Sandy Hook Promise founder Mark Barden weighs 5th District race
Mark Barden, a prominent gun-control advocate since the death of his son in the Sandy Hook School massacre more than five years ago, is weighing a run for Congress in Connecticut’s sprawling 5th District with the encouragement of the Democratic leadership of the U.S. House of Representatives.
In a telephone interview Monday, Barden acknowledged making dozens of phone calls to the allies he has made in politics to quickly assess the personal, political and financial logistics of launching a campaign in April for an unexpectedly open seat — and what it would mean should he win.
“I’m considering the impact on my family,” said Barden, the father of a 16-year-old daughter and 18-year-old son. His youngest, seven-year-old Daniel, was among the 20 first-grade students and six educators shot to death on Dec. 14, 2012, in Newtown, making the bucolic suburb the epicenter of a national debate over gun control.
As a founder and managing director of Sandy Hook Promise, Barden has addressed Congress and met at the White House with two presidents, most recently in February with President Trump, to talk about policies that might prevent gun violence. His candidacy probably would attract national attention and contributions, while turning Barden into a more partisan figure.
U.S. Rep. Elizabeth Esty, a Democrat elected to the seat a month before the school shooting, abruptly announced last week that she would not seek a fourth term in response to a hail of criticism over her mishandling of a complaint by a junior staffer that she was harassed and physically abused by Esty’s chief of staff, Tony Baker.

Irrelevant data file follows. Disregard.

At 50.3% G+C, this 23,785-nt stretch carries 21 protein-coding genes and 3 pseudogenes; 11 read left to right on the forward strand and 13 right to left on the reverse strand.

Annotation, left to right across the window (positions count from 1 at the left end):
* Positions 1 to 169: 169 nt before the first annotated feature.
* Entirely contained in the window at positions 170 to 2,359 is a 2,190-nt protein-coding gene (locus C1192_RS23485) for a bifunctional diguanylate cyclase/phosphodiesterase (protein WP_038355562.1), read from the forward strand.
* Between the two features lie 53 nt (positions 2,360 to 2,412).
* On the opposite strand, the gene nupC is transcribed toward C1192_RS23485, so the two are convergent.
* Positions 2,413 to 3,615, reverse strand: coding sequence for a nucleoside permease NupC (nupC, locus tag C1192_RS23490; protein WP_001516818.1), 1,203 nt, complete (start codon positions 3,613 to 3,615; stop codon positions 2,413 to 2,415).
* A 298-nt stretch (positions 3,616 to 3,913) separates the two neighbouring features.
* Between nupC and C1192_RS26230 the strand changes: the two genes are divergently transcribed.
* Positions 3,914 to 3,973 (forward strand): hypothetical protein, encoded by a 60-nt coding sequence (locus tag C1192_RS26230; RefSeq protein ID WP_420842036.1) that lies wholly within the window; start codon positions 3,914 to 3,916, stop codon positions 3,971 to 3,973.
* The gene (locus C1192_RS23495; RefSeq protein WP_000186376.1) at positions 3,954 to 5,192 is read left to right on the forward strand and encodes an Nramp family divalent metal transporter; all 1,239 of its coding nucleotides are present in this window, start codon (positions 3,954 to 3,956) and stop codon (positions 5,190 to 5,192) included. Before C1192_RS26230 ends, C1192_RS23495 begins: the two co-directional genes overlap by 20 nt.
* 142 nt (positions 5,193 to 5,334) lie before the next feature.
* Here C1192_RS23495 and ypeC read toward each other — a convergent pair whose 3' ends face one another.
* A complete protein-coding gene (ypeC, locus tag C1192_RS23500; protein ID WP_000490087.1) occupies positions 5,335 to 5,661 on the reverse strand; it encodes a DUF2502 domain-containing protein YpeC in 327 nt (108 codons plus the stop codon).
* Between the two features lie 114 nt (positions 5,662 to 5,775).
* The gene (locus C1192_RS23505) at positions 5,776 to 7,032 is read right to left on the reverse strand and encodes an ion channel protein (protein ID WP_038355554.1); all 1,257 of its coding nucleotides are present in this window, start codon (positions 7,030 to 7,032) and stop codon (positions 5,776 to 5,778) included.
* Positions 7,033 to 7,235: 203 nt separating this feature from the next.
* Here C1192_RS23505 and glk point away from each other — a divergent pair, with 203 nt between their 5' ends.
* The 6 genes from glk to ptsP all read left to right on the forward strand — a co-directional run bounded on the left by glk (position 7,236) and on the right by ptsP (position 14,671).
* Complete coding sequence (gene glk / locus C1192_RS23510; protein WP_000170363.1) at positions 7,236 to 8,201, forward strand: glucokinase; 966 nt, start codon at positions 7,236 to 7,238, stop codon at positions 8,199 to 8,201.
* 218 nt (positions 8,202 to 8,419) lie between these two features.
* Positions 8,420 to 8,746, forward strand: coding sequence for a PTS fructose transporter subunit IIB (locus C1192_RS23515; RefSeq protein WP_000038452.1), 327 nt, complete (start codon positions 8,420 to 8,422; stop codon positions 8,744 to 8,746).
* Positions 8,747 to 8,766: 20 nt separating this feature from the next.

On Esty’s recommendation, Baker was hired by Sandy Hook Promise after she fired him in July 2016. He no longer is with the group.
Sources say U.S. House Minority Leader Nancy Pelosi, D-Calif., called Barden and urged him to run. Barden declined to share details of any specific conversation, but acknowledged being encouraged by the House Democratic leadership. He has consulted widely since then with everyone from Esty to U.S. Sen. Chris Murphy, D-Conn.
Barden, a composer and musician, has become a practiced spokesman on issues pertaining to gun violence, but he is untested as a candidate who will be confronted with a range of issues, ranging from taxation and tariffs to immigration.
He would be following in the footsteps of Carolyn McCarthy, a nurse whose husband was killed and son wounded in the Long Island Railroad shooting on Dec. 7, 1993. When her representative, a Republican, voted to repeal the federal assault weapon ban, McCarthy unseated him in the 1996 election.
McCarthy arrived in Washington as a single-issue candidate working for a cause that quickly faltered, but she eventually broadened her portfolio. Barden says he has heard McCarthy speak, but has not met her. After 18 years, she did not seek re-election in 2014, but predicted better days for the gun-control movement.
Barden said broadening his own political interests might be welcome.
“I’ll paraphrase my wife: It might be healthy for me to diversify my interest in issues,” Barden said.
Former Simsbury First Selectman Mary Glassman, a Democrat who twice ran unsuccessfully for lieutenant governor, has declared her candidacy. State Rep. William A. Petit of Plainville, a survivor of the horrific home invasion that claimed the lives of his wife and two daughters, is among the Republicans considering a run.
Barden declined to set a deadline for making a decision, but said, “I understand it has to be pretty soon.”
Nominating conventions are next month.
Annual contributions to Sandy Hook Promise, a non-profit foundation founded by Barden and another Sandy Hook parent, Nicole Hockley, jumped from $2.89 million in 2013 to $5.46 million in 2016, according to the foundation’s 2017 tax return. Barden, the fourth-highest employee, was paid $89,914.
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